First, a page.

My youngest daughter has a tender heart and a sensitive conscience. When she was a little girl if something was bothering her, out it would come when I was tucking her in and saying her prayers. One such night, her big brown eyes welled up with tears and she confessed that she had been having bad thoughts. I asked her what kind of bad thoughts she was having. "About sex." she replied. At that point I had to swallow a panic-y feeling and try to remain calm, which was difficult since I wasn't aware that she even knew about sex yet. "What about sex?" I asked. "Do you mean what people do when they have sex?" "No." she replied. "Just the word sex keeps coming to my mind. I heard it on t.v. and I think it's a bad word." With great relief, I explained to her that sex wasn't a bad word, and that sex wasn't even a bad thing if it was used in the good way God had intended for it.
There's another word, another good gift of God, that can be misunderstood. It's the D word, discipline. That word can conjure up negative thoughts of every sort, from childhood spankings, to starvation diets, to sweating on the treadmill, to boot camp. Not very often is the word discipline associated with something pleasurable. No wonder when we hear the practice of Bible reading and prayer called spiritual discipline, we tend to either avoid it, or we do it out of guilt and gritty determination because we know we should and it's supposed to be good for us. It reminds me of the old time cure all, cod liver oil. You swallowed it because, supposedly, it was good for you, but boy did it taste nasty going down! Surely, that's not what spending time with God is meant to be, and yet, how often does it become just that? It becomes something that we do because we know it's good for us, but it's certainly not pleasurable.
I've had times of great enjoyment with God as I've read His Word and prayed, and I've had times when it was as tasteless as melba toast. I've tried everything there is to try. Read so many chapters in the Bible a day, pray for one hour a day using this or that outline, read five Psalms and one chapter in Proverbs every day of the month, read a devotional book and the suggested scripture passages. Like I said, sometimes things were great, and sometimes it felt like I was just going through the motions out of obligation. Another thing I tried was reading through the Bible in a year. I had read every book of the Bible before, but never in a year's time. When I finally decided to give it a go and successfully finished up on December 31st, I was disappointed to admit that all too many of the days it had just been a to-do item to cross off of that day's list.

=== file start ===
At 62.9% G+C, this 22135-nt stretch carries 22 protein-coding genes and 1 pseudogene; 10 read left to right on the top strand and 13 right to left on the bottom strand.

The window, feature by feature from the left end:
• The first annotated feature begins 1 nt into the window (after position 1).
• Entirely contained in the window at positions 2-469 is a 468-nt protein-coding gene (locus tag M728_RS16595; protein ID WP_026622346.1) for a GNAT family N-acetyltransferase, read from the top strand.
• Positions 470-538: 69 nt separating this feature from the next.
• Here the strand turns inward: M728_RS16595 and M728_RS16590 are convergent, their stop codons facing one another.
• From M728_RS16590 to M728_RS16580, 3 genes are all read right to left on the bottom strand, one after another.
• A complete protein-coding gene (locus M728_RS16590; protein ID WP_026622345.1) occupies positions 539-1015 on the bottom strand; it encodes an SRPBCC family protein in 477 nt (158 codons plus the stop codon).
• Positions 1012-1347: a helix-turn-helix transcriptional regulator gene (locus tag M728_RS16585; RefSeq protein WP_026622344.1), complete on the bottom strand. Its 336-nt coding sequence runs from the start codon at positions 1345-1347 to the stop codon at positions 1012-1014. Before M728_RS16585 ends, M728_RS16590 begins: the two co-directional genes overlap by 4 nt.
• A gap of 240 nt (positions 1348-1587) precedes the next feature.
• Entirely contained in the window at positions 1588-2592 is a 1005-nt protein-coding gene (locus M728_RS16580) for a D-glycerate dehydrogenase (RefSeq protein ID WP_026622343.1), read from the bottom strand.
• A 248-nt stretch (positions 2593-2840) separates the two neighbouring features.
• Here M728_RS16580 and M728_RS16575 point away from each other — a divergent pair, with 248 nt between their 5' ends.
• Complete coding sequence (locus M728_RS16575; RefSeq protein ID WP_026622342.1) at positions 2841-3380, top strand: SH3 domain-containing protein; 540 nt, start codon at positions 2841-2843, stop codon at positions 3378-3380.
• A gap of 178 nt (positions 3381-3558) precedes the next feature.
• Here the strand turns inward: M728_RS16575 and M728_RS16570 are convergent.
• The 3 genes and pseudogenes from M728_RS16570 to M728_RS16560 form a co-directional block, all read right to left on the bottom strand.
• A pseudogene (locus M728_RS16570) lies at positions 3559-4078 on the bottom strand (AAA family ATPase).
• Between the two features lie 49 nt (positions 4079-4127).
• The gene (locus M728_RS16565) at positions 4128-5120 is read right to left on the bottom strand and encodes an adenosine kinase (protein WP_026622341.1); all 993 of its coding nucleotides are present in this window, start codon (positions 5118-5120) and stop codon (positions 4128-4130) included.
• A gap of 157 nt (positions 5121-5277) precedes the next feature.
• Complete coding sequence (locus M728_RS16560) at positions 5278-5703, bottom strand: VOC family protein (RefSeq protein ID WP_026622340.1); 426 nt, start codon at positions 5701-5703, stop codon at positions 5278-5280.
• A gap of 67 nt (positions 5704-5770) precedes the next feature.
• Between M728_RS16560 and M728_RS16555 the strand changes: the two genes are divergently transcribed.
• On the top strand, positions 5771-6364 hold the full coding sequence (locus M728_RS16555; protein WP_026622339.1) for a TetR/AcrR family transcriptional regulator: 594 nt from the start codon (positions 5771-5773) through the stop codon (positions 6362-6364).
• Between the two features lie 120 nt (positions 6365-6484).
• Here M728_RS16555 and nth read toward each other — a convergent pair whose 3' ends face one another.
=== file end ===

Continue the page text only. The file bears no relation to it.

I've spent the better part of my life in a relationship with Jesus Christ, but I still can't say I have it all figured out when it comes to the spiritual disciplines. I do, however, have a couple of things that have helped me take more delight in the D word, discipline. Just like in a marriage, my relationship with God can become dull when I become stuck in a rut. One thing I've found is that, just like dating and little getaways can rekindle a spark in a marriage, the same holds true when it comes to my devotional disciplines. When I find that I'm in a rut, I'll pack up my Bible, journal, pens and pencils in a tote bag that I have just for this purpose, I'll get in the car, grab my favorite coffee drink somewhere along the way, and find somewhere lovely to park and to spend time with God. Something about purposefully getting away combined with the beauty of creation around me, whether I'm parked by the river, by the sea, or at a local park, seems to rekindle my connection with the Lover of my soul.
This year, I've decided to try reading through the Bible again. In the hopes of avoiding the disappointment I experienced in the past, I decided to try a whole different approach. I bought a journaling Bible with single column text and large margins and am doodling my way through the Bible! I'm filling the margins with picture doodles of some of the key points in chapters, writing out my thoughts, jotting down word meanings, rewriting key verses. Being a quirky creative, this has totally breathed new life into that dreaded word discipline and into my relationship with God. It has caused me to slow down as I read and to meditate on what I'm reading. And guess what, I've even gotten some good stuff out of the book of Leviticus!
God loves us, even in the melba toast seasons of our walk with Him. He doesn't love us more based on how our spiritual disciplines are going, but He is certainly delighted when we find more delight in Him. There are vast expanses of His greatness that we have yet to fathom, and shouldn't we enjoy the journey? I'm pretty sure that's what He wants, too.
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